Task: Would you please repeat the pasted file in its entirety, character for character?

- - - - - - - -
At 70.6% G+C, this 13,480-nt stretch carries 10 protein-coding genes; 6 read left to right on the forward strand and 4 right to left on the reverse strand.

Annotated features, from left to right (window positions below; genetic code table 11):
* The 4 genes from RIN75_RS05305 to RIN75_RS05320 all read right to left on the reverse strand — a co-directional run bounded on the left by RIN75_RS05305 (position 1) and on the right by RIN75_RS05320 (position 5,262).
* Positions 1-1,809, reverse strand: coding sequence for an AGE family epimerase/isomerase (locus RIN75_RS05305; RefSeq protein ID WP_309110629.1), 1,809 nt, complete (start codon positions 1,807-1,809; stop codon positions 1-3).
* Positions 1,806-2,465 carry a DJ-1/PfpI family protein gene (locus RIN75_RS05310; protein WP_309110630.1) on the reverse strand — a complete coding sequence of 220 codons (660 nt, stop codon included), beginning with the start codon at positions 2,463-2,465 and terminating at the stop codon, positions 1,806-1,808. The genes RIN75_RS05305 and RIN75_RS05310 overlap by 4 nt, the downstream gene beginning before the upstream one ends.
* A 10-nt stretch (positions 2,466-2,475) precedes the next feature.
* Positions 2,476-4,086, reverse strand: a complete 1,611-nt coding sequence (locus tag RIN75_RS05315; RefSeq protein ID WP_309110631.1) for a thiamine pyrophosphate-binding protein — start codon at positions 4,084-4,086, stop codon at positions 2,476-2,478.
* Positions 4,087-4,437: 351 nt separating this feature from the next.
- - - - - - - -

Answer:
At 70.6% G+C, this 13,480-nt stretch carries 10 protein-coding genes; 6 read left to right on the forward strand and 4 right to left on the reverse strand.

Annotated features, from left to right (window positions below; genetic code table 11):
* The 4 genes from RIN75_RS05305 to RIN75_RS05320 all read right to left on the reverse strand — a co-directional run bounded on the left by RIN75_RS05305 (position 1) and on the right by RIN75_RS05320 (position 5,262).
* Positions 1-1,809, reverse strand: coding sequence for an AGE family epimerase/isomerase (locus RIN75_RS05305; RefSeq protein ID WP_309110629.1), 1,809 nt, complete (start codon positions 1,807-1,809; stop codon positions 1-3).
* Positions 1,806-2,465 carry a DJ-1/PfpI family protein gene (locus RIN75_RS05310; protein WP_309110630.1) on the reverse strand — a complete coding sequence of 220 codons (660 nt, stop codon included), beginning with the start codon at positions 2,463-2,465 and terminating at the stop codon, positions 1,806-1,808. The genes RIN75_RS05305 and RIN75_RS05310 overlap by 4 nt, the downstream gene beginning before the upstream one ends.
* A 10-nt stretch (positions 2,466-2,475) precedes the next feature.
* Positions 2,476-4,086, reverse strand: a complete 1,611-nt coding sequence (locus tag RIN75_RS05315; RefSeq protein ID WP_309110631.1) for a thiamine pyrophosphate-binding protein — start codon at positions 4,084-4,086, stop codon at positions 2,476-2,478.
* Positions 4,087-4,437: 351 nt separating this feature from the next.